Afghan journalists say press freedom threatened under Taliban
Press freedom in Afghanistan is seriously threatened by the Taliban, as journalists have been beaten by Islamist militants despite their commitment to protect media freedom, Afghan journalists said.
About 20 local journalists and activists gathered in Kabul on Friday and called on the international community to ensure their safety under the Taliban regime, which regained control of Afghanistan on August 15.
People participate in a rally for the safety of journalists on August 27, 2021 in Kabul. (Kyodo)
“Journalists before the takeover were at peace,” said a Kabul-based journalist who joined the rally. “But many of our brothers and sisters in the profession have been threatened and many fear that they will face serious threats from the Islamic Emirate.”
Reporters have been beaten by Taliban soldiers for no reason, said the 29-year-old journalist, adding “We want assurance of our security from the current Islamic Emirate.”
Since the Taliban took control of the country, many journalists have left Afghanistan for fear of crackdowns on journalists because the Taliban severely restricted press freedom the last time they were in power. 1996 to 2001.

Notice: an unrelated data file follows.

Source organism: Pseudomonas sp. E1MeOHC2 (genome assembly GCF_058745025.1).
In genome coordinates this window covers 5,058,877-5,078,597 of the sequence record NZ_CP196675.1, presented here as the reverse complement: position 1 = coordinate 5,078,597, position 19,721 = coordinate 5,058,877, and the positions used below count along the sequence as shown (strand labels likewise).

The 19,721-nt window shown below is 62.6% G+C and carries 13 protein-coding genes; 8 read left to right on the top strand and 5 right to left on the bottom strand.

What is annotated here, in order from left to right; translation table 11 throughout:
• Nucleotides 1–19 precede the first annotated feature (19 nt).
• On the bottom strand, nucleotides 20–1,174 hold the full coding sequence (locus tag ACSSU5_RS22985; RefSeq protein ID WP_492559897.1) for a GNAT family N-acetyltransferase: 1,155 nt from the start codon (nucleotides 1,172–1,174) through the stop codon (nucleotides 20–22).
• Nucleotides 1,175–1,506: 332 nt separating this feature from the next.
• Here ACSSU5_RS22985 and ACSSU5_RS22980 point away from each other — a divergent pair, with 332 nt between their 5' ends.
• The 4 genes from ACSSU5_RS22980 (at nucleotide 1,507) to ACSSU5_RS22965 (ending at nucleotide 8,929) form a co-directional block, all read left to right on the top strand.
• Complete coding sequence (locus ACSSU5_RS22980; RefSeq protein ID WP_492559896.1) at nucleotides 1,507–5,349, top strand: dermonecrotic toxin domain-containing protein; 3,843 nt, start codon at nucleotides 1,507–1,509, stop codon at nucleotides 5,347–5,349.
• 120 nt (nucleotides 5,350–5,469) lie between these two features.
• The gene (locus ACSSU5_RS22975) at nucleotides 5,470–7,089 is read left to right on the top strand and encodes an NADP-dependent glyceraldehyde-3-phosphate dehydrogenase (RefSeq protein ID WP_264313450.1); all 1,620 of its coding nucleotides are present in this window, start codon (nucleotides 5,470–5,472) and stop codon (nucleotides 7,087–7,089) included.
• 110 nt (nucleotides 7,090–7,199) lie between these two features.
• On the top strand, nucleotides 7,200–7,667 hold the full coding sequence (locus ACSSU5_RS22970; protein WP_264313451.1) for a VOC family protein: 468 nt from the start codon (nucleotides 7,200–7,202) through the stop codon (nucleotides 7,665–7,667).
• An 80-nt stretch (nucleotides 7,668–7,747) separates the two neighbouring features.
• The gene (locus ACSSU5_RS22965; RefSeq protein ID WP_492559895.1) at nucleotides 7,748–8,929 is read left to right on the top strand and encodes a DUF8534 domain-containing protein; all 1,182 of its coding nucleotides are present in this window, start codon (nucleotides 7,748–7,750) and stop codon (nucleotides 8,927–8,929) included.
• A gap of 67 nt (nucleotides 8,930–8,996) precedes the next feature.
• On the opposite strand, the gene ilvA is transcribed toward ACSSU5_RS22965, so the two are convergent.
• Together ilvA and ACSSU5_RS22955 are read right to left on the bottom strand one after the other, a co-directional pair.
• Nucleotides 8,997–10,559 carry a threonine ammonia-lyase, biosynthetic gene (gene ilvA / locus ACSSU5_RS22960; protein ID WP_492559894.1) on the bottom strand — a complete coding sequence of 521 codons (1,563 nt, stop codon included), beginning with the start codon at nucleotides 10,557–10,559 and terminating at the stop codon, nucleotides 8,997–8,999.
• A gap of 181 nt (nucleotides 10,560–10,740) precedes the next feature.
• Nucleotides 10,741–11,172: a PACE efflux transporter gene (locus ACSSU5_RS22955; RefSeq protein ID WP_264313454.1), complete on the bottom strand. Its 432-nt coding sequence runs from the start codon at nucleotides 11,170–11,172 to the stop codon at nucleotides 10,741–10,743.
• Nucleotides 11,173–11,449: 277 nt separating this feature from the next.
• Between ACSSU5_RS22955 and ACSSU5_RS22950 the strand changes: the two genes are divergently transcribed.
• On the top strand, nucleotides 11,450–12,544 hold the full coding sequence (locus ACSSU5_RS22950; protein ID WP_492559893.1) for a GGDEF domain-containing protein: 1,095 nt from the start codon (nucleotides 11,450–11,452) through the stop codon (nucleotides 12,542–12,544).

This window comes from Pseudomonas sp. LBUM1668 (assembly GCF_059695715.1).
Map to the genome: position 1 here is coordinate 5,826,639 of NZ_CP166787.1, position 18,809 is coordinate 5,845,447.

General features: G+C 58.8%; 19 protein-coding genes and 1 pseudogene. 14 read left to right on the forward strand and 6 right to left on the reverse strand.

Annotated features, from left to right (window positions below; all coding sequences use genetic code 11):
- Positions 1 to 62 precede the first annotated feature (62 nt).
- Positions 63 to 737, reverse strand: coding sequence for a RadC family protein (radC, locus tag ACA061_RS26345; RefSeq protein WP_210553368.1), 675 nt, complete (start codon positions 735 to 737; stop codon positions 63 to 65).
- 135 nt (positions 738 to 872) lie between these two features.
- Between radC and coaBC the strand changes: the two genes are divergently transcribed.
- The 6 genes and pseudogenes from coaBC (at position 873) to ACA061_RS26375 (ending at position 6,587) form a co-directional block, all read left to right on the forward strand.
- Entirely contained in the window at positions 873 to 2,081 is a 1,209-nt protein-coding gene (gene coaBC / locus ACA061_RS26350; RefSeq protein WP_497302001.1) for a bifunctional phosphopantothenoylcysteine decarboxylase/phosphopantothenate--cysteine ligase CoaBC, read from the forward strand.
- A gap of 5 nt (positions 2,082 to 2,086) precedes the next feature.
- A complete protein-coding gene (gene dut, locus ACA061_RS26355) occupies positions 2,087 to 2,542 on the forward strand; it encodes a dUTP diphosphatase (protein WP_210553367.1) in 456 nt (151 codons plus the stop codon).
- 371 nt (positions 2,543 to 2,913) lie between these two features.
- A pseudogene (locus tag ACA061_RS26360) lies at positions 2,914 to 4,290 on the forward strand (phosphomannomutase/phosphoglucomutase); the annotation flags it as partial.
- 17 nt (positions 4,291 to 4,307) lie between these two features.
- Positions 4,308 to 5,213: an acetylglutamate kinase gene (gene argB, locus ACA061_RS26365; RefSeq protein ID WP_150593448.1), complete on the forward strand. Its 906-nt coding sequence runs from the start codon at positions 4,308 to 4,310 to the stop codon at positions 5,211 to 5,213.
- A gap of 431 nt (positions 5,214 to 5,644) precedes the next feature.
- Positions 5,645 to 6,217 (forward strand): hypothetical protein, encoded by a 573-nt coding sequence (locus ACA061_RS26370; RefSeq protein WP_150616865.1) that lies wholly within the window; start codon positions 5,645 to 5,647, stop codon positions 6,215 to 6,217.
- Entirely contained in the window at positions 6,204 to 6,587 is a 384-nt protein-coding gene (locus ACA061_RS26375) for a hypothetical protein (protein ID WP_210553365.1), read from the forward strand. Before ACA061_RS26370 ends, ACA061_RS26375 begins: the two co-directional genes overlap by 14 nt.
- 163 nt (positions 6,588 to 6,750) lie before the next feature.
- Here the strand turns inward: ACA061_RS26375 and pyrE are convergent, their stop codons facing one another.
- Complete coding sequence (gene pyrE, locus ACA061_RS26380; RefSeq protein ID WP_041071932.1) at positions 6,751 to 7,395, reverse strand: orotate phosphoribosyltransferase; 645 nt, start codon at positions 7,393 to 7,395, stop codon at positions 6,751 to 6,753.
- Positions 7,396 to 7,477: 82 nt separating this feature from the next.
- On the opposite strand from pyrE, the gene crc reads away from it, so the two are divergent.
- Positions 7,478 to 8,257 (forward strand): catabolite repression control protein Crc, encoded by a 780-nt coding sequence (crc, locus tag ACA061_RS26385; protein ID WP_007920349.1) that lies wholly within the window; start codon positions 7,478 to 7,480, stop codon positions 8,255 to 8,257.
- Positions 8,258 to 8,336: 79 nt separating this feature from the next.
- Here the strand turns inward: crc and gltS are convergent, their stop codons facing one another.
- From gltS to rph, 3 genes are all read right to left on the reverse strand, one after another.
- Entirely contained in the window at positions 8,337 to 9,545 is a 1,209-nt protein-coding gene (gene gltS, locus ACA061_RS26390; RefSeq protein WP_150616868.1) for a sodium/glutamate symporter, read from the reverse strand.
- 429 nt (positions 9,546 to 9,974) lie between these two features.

The Taliban have said they will recognize media freedom. But Taliban fighters who were chasing a journalist from German public broadcaster Deutsche Welle shot dead a family member and seriously injured another, he reported on August 19.
Local television station ToloNews on Thursday reported that one of its reporters and cameraman were beaten the day before by Taliban fighters in Kabul while covering unemployed workers and workers in the capital.
Ziar Yaad, the reporter, said Taliban fighters came and took his cell phone and the photographer’s camera, according to the report.
“We showed our journalist badges but they came to slap us and beat us with their guns,” Yaad said in the report.
Many journalists concerned for their safety have already left Afghanistan.
According to Reporters Without Borders, an international media monitoring group, around 100 private local media outlets in Afghanistan have suspended their activities since the Taliban took control.
Speaking at a press conference on August 17, Taliban spokesman Zabihullah Mujahid said the group would ensure media activities within their cultural frameworks, adding that Islamic values should be taken into account in the coverage, according to a report by the Al Jazeera Information Network.
But the spokesperson was not clear about women working in the media when responding to a question from a reporter. During their old regime, the Islamist group restricted women’s rights to education and employment.
Since the Taliban took power, female presenters have almost disappeared from television programs.
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